By Kim Walter -- Daily Correspondent
WINCHESTER -- When turning on the TV, flipping through a magazine or going to see a movie, one is bombarded by less than hopeful images and descriptions of women. Media has girls thinking they need to look and act a certain way in order to fit in.
This is just one of the issues that Girls on the Run International addresses and is hoping to change. Now, Winchester girls have their own chance to join the movement.
For 90 minutes, twice a week, third- through fifth-grade girls meet at Virginia Avenue Charlotte DeHart Elementary School and Daniel Morgan Middle School have practices that include healthy snacks, chatting, learning a lesson, stretching and finally, running. They are taught and accompanied by head and assistant coaches.
Allison Major, of Winchester, is the council director and head coach for the local chapter. She, along with a few other women, heard about the program some years ago, and after a yearlong process of applications and assessing the city's needs, was able to travel to Charlotte, N.C., for training.
Since it's their first year teaching, they could only allow 12 girls at each site to sign up. The group hopes to add a program at John Kerr Elementary School in the spring, and eventually would like to see participation at each elementary school in Winchester and Frederick and Clarke counties.
At the end of the 12-week program, Girls on the Run will host a 5K at Jim Barnett Park, in which all the girls will run, along with any family, friends or other members of the community.
While learning to lead a healthy lifestyle is important, the coaches stress that it is just as much about inner strength and self-respect.
Sofia Posadas, 8, and in third grade at John Kerr, expressed that she had no problem fitting in with the girls at Virginia Avenue.
When asked what her favorite part about Girls on the Run has been so far, she paused for a moment and replied with, "I've learned that I have lots of talents. I'm good at making friends and running."
Asya Fulton, a 10-year-old fourth-grader at Virginia Avenue, said that even though she didn't like running much at the beginning of the season, she's excited for the 5K in November.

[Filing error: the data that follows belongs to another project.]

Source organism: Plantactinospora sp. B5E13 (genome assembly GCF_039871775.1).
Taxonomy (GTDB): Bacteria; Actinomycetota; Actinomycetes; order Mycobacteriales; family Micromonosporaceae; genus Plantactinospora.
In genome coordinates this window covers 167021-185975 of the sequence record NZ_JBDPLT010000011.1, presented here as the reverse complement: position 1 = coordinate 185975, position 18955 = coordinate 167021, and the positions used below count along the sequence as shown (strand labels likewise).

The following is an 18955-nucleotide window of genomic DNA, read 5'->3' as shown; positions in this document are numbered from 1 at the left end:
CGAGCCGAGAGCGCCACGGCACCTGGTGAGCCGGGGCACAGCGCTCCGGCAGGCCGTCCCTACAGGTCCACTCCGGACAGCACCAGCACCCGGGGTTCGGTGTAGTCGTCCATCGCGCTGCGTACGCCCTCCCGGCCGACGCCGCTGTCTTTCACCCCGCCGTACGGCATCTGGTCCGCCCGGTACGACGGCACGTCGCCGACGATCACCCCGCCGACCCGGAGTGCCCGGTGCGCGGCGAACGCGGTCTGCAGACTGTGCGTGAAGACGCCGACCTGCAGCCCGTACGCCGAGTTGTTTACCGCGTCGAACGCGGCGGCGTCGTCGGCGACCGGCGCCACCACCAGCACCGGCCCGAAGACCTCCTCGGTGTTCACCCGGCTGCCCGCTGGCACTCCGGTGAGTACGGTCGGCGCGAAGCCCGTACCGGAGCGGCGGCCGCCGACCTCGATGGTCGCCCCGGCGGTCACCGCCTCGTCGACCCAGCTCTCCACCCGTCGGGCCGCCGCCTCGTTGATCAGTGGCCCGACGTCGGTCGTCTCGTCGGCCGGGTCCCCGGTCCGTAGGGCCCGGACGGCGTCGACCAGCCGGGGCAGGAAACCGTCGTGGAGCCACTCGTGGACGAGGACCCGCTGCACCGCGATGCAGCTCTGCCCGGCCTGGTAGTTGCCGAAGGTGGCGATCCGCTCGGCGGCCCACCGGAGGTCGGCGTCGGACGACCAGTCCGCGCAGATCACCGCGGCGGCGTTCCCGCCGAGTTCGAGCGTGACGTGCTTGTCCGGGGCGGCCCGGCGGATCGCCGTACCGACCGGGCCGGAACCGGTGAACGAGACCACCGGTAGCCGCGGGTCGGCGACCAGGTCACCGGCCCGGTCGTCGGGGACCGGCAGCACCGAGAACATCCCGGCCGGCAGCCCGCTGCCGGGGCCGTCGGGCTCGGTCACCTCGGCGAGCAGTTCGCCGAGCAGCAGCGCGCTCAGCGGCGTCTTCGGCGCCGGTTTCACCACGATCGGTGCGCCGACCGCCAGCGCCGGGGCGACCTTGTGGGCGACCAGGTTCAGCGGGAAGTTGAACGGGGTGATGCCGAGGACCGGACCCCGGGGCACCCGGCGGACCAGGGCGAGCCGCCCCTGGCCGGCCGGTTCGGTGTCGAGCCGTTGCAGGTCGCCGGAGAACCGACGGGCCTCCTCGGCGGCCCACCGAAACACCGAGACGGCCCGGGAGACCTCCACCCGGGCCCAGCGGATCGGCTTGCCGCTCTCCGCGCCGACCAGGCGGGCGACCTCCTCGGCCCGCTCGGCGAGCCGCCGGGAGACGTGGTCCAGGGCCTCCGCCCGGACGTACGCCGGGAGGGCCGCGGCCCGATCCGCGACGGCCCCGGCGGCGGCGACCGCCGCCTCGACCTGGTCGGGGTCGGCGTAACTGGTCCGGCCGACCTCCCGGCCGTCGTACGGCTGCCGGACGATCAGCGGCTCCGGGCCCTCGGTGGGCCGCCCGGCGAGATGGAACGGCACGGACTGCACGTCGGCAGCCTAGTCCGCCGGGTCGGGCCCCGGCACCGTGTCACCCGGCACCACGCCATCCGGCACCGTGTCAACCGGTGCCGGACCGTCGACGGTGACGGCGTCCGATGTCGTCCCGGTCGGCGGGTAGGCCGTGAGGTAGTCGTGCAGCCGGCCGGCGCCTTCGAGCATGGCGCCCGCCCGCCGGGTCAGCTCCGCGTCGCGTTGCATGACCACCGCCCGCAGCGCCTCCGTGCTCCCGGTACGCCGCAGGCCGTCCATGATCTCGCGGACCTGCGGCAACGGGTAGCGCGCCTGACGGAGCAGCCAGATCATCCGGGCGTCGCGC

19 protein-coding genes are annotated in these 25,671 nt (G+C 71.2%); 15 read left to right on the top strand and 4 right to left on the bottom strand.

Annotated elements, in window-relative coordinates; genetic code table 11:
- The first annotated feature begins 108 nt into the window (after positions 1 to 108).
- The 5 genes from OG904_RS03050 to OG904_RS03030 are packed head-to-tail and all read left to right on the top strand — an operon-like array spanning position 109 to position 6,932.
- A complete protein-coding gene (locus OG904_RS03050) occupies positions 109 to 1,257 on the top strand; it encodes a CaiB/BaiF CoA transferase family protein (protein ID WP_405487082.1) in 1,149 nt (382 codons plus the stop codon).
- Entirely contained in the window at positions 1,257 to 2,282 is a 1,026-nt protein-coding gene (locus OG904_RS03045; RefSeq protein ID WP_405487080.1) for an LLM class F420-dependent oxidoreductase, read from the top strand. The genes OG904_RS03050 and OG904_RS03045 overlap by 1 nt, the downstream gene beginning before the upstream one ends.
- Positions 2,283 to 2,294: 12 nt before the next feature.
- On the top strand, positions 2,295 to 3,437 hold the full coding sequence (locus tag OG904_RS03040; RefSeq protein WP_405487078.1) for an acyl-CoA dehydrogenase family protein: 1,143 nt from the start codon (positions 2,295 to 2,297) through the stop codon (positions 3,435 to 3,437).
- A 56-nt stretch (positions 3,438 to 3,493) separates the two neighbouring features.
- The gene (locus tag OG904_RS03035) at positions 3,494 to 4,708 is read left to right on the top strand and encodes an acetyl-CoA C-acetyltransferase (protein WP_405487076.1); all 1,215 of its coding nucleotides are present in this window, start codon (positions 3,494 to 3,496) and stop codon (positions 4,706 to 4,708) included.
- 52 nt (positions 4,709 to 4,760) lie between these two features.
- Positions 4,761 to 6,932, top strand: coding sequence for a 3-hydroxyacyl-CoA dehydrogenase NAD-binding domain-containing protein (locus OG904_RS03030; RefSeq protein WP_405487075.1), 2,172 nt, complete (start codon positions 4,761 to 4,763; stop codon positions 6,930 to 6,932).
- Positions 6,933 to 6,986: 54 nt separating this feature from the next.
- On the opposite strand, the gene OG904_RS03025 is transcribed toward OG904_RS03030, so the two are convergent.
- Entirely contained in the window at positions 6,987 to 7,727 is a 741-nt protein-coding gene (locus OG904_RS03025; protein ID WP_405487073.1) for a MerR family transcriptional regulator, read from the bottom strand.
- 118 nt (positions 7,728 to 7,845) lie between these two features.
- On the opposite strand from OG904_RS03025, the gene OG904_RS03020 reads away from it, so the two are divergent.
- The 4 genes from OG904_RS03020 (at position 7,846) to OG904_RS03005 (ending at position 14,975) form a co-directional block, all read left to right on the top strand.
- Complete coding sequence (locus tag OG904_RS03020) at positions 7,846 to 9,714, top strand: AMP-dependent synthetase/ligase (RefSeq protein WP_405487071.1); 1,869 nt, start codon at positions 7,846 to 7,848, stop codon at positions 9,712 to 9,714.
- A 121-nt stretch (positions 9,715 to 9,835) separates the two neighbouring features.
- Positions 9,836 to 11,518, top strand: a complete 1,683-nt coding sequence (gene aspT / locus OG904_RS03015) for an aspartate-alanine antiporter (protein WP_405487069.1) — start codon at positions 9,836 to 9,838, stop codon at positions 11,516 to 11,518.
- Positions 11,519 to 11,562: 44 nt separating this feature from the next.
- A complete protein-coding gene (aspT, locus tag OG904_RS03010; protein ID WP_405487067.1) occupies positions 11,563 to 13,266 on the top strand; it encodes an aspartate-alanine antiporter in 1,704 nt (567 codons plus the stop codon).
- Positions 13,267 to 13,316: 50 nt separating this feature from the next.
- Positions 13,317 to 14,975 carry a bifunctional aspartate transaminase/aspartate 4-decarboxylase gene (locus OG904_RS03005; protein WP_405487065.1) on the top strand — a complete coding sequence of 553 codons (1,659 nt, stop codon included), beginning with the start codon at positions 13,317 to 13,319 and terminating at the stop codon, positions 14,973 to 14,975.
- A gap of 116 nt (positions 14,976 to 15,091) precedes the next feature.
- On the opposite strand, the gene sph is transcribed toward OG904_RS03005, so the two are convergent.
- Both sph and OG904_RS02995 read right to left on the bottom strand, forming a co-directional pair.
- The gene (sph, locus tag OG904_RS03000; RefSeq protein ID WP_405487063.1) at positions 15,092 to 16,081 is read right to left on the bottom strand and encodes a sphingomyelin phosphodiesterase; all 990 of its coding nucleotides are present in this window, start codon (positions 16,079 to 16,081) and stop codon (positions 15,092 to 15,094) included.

"You just have to stay at your own pace," she advised.
As the girls sat down for their lesson on the importance of community, they giggled and whispered with one another. Once the lesson started, though, they were intent on listening and seemed happy to contribute their thoughts.
They then had a small running activity, during which all the girls cheered each other on, yelling words of encouragement and giving high-fives.
Kim Palmer, head coach at Virginia Avenue, is more than happy with the growth she's seen in the girls since September.
"The best thing about being a part of this is seeing each girl have certain things click, and hearing them say that they feel stronger each week. It's also great to be out in the community," she said.
Over at Daniel Morgan, the girls had the same lesson and activities for their practice.
One fifth-grader, Jessica Lazo, had to sit out due to a knee injury the week before.
"I really miss the running," she exclaimed.
The lesson that stuck out most in her mind was that, "magazines don't do a good job describing girls ... it's really just good to be healthy."
Jessica has not only spread her newfound knowledge to other girls at school, but also to her family as she runs with her dad during the week.
As a health department worker, Karen Farnsworth studies risky behaviors in teenage girls, and said, "this is the age that they start to second-guess themselves, so it's important to get them to make core friendships with other girls that share a connection through positive behaviors."
Farnsworth, also an assistant coach at Daniel Morgan, is excited to see just how big the program can get. "You can just see it waiting to multiply," she said.
After doing a few laps around the track, Shay Lee, also a fifth-grader, stopped to get some water and wait to do the rest of the running with a few friends.
"It's good for a girl to think positive, because then she knows that she can make things better," she said. Though she'll be too old for Girls on the Run next year, she hopes to participate in Girls on Track, a similar program for sixth-eighth graders.
The head coach for Daniel Morgan, Jessica Edwards, has gotten just as much out of the lessons as the girls -- if not more.
"I'm learning to be a better version of myself," she explained.
While Girls on the Run had the right number of coaches and volunteers for the fall season, in order to spread the program to other schools, they need more.
"There's a time commitment and preparation for practices, but you're making a difference so it's well worth it," Edwards said. "There is no downside to this program."
For more information on the local program, to sign up for the 5K on Nov. 19, or if you'd like to volunteer, go to www.girlsontherunwinchester.org or search Girls on the Run Winchester, VA on Facebook.